The commodities market in 2022 has been nothing short of a rollercoaster ride, especially in the Oil and Energy market, where the volatility is similar to that seen in the cryptocurrency market which is very unusual. Ever since the pandemic of 2020, the oil market saw its fair share of volatility, with the global benchmark, the brent crude oil, trading as low as $21 a barrel in April 2020, at the peak of the pandemic, to trading as high as $139 when Russia invaded Ukraine.
However, it would seem as though the era of high oil prices will soon be a thing of the past as the global benchmark posted a weekly decline nearing 14%. This comes after conceding almost 7% in July and more than 4% in June. The decline seen last week is also the benchmark’s worst weekly loss since the week to April 17, 2020, when it tumbled 24%.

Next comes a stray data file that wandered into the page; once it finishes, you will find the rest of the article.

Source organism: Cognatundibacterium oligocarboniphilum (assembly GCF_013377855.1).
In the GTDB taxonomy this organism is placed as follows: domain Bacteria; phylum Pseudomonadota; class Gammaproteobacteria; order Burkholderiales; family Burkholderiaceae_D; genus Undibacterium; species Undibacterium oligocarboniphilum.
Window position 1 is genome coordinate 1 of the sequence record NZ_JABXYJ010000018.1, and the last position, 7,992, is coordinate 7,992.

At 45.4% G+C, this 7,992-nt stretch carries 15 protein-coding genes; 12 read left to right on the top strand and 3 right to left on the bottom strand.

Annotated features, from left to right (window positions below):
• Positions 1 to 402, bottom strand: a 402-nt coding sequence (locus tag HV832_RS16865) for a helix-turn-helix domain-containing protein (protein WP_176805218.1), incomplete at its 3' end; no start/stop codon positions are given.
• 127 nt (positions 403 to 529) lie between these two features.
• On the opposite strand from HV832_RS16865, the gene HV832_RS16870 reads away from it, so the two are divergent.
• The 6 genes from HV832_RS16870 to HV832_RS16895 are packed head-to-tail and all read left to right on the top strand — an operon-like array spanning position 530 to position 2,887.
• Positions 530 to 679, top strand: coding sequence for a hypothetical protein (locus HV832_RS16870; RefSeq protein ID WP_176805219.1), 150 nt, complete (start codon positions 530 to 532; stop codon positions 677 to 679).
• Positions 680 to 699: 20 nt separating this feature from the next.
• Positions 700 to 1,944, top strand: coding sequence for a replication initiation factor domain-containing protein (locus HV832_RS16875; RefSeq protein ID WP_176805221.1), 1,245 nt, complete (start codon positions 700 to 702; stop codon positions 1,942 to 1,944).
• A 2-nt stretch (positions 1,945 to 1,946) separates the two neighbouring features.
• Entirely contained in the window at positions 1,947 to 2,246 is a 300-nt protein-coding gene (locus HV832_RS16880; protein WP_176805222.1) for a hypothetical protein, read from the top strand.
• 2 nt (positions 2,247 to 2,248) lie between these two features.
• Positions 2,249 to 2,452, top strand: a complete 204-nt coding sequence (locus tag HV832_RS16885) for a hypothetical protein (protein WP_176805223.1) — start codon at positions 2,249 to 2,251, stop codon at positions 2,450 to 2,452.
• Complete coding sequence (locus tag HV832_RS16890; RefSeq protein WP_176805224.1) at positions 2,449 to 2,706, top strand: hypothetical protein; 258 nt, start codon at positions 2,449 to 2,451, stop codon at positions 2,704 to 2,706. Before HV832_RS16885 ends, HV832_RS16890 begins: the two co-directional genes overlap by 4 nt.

In the past, oil bulls used to beam at the U.S. jobs market with pride. Now, they aren’t so sure anymore if they should. There is a close nexus between oil prices and job numbers in the United States, with the simple logic being that more fuel is needed for more people to commute or get around. But it gets more complicated when those same job numbers and higher wages lead to higher inflation and consequently, higher interest rates.